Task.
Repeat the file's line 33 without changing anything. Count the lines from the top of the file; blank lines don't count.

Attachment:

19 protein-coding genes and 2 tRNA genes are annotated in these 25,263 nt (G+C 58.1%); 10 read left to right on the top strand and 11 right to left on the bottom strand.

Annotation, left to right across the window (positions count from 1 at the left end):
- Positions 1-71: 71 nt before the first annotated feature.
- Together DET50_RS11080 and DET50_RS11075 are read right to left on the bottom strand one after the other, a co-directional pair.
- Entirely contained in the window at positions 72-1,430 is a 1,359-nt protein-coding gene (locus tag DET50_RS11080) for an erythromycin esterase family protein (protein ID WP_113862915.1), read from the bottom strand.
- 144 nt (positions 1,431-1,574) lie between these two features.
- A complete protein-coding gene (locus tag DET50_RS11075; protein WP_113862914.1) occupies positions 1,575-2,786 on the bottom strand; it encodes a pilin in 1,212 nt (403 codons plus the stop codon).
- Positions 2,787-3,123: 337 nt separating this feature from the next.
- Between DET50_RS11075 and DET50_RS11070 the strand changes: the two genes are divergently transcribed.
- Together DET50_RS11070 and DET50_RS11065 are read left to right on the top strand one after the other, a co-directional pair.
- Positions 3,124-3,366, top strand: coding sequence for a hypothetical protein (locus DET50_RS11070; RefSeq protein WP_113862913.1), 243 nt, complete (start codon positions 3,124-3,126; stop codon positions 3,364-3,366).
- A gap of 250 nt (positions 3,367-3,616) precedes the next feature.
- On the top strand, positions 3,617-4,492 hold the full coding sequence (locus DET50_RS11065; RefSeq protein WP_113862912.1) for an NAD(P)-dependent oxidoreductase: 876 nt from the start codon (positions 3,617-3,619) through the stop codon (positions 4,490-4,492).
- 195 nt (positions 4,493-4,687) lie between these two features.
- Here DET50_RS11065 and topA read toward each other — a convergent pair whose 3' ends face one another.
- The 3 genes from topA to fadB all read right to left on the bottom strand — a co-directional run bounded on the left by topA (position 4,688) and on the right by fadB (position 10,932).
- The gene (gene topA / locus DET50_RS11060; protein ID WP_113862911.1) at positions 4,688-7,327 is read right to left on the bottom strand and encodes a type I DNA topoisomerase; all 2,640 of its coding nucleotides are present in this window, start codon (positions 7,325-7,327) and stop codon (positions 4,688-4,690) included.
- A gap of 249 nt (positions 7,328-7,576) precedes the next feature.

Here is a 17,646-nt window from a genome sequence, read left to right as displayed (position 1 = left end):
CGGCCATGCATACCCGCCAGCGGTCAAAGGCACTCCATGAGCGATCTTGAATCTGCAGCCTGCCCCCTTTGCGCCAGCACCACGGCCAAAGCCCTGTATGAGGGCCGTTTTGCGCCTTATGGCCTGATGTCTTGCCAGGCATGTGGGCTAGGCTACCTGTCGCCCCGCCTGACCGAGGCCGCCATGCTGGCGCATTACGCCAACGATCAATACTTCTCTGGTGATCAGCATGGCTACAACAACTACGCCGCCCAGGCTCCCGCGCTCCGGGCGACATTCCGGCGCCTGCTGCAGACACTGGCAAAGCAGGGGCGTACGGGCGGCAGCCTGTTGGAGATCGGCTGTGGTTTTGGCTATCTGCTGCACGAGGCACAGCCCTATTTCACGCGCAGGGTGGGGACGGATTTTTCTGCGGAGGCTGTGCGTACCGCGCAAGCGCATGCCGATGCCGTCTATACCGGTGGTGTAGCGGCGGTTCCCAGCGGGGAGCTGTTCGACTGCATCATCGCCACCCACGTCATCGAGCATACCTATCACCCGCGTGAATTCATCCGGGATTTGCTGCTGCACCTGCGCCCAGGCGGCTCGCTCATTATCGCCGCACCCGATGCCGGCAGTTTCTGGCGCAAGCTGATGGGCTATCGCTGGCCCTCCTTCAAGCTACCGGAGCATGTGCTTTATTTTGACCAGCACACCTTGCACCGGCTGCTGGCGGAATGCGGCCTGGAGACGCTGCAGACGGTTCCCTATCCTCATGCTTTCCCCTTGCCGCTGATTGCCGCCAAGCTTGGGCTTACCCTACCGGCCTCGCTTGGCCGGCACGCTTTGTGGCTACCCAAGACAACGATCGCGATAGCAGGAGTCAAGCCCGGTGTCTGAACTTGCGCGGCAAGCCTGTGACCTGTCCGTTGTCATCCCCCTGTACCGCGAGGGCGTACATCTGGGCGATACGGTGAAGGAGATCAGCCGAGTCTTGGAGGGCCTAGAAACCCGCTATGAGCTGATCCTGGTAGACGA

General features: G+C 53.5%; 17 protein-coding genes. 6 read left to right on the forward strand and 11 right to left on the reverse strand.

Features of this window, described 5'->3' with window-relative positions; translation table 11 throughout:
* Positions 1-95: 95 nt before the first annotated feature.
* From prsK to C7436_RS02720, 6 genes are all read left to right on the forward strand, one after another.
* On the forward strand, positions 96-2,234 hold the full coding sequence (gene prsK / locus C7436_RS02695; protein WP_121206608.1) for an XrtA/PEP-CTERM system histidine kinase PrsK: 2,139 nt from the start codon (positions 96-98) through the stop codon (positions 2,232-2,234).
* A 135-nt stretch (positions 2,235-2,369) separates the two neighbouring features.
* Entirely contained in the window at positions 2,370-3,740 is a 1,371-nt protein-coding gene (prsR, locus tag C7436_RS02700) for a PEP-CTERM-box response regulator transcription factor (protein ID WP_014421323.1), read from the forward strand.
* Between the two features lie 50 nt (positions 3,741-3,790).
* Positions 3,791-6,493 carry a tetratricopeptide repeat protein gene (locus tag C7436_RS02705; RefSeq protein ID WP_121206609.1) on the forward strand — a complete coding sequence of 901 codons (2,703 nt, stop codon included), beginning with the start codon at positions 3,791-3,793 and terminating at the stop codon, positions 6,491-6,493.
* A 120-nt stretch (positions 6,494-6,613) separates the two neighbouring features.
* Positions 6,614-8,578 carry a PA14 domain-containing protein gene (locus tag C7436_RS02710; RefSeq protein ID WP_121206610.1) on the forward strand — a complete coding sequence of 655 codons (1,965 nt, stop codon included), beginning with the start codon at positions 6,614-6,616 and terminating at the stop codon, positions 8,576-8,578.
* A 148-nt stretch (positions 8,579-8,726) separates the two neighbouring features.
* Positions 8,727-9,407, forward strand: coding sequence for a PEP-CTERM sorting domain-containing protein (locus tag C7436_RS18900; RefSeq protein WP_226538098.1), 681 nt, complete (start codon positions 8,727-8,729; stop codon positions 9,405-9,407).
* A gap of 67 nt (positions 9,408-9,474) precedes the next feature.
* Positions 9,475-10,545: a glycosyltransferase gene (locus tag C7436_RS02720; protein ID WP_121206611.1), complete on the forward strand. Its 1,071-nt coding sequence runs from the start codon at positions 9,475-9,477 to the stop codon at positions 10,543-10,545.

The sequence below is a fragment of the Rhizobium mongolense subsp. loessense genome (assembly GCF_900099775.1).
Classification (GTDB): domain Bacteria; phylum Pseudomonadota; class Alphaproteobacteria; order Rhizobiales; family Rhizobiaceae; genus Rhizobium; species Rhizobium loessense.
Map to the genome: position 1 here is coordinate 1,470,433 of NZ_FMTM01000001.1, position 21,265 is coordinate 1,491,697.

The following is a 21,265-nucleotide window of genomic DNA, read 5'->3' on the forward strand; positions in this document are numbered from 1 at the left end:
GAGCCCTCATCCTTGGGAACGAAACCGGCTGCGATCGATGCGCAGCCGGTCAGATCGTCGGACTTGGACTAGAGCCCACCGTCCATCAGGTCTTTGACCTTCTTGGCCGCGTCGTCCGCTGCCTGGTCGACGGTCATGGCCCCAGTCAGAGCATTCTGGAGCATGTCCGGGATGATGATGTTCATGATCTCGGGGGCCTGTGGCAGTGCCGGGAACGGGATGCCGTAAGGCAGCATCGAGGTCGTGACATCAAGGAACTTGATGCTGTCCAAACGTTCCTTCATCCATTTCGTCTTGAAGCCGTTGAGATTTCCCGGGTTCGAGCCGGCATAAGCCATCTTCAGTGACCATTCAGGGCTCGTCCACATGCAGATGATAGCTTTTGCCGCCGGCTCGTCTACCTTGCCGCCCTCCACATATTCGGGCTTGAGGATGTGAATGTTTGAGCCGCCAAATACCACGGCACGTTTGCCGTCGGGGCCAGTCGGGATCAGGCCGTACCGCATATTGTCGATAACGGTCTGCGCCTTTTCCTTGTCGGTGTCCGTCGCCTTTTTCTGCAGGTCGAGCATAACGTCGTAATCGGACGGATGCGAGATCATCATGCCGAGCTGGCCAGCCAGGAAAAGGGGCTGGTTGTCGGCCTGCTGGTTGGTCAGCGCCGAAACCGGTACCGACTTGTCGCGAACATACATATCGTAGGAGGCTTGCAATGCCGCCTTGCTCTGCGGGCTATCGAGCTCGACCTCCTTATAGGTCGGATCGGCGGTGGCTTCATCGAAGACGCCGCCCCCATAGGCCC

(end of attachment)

* Positions 8,727-9,407, forward strand: coding sequence for a PEP-CTERM sorting domain-containing protein (locus tag C7436_RS18900; RefSeq protein WP_226538098.1), 681 nt, complete (start codon positions 8,727-8,729; stop codon positions 9,405-9,407).